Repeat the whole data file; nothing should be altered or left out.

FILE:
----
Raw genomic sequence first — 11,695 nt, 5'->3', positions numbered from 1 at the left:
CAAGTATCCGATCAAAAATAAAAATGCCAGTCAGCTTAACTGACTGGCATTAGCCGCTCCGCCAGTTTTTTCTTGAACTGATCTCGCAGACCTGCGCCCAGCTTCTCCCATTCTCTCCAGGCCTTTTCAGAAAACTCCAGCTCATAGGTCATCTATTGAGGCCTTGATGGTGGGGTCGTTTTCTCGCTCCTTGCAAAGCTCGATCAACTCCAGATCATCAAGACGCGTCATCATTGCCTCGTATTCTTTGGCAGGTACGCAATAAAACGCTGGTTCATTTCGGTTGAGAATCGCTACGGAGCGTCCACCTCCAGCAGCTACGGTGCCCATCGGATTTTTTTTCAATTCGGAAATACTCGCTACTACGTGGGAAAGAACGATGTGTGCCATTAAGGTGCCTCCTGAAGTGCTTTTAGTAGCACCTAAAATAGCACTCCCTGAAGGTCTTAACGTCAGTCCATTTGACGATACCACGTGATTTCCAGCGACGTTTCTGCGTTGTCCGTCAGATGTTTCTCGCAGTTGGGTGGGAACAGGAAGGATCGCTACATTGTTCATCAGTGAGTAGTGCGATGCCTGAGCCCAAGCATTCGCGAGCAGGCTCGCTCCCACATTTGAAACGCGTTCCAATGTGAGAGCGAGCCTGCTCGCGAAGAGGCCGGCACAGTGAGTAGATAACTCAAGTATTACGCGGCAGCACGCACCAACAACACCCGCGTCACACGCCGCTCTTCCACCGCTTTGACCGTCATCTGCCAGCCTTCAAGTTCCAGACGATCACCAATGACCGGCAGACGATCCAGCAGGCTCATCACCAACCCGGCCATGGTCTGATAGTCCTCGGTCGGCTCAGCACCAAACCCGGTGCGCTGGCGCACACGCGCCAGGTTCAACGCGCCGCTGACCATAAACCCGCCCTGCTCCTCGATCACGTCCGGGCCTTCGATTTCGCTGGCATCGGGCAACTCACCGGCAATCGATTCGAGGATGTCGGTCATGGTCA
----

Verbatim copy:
Raw genomic sequence first — 11,695 nt, 5'->3', positions numbered from 1 at the left:
CAAGTATCCGATCAAAAATAAAAATGCCAGTCAGCTTAACTGACTGGCATTAGCCGCTCCGCCAGTTTTTTCTTGAACTGATCTCGCAGACCTGCGCCCAGCTTCTCCCATTCTCTCCAGGCCTTTTCAGAAAACTCCAGCTCATAGGTCATCTATTGAGGCCTTGATGGTGGGGTCGTTTTCTCGCTCCTTGCAAAGCTCGATCAACTCCAGATCATCAAGACGCGTCATCATTGCCTCGTATTCTTTGGCAGGTACGCAATAAAACGCTGGTTCATTTCGGTTGAGAATCGCTACGGAGCGTCCACCTCCAGCAGCTACGGTGCCCATCGGATTTTTTTTCAATTCGGAAATACTCGCTACTACGTGGGAAAGAACGATGTGTGCCATTAAGGTGCCTCCTGAAGTGCTTTTAGTAGCACCTAAAATAGCACTCCCTGAAGGTCTTAACGTCAGTCCATTTGACGATACCACGTGATTTCCAGCGACGTTTCTGCGTTGTCCGTCAGATGTTTCTCGCAGTTGGGTGGGAACAGGAAGGATCGCTACATTGTTCATCAGTGAGTAGTGCGATGCCTGAGCCCAAGCATTCGCGAGCAGGCTCGCTCCCACATTTGAAACGCGTTCCAATGTGAGAGCGAGCCTGCTCGCGAAGAGGCCGGCACAGTGAGTAGATAACTCAAGTATTACGCGGCAGCACGCACCAACAACACCCGCGTCACACGCCGCTCTTCCACCGCTTTGACCGTCATCTGCCAGCCTTCAAGTTCCAGACGATCACCAATGACCGGCAGACGATCCAGCAGGCTCATCACCAACCCGGCCATGGTCTGATAGTCCTCGGTCGGCTCAGCACCAAACCCGGTGCGCTGGCGCACACGCGCCAGGTTCAACGCGCCGCTGACCATAAACCCGCCCTGCTCCTCGATCACGTCCGGGCCTTCGATTTCGCTGGCATCGGGCAACTCACCGGCAATCGATTCGAGGATGTCGGTCATGGTCA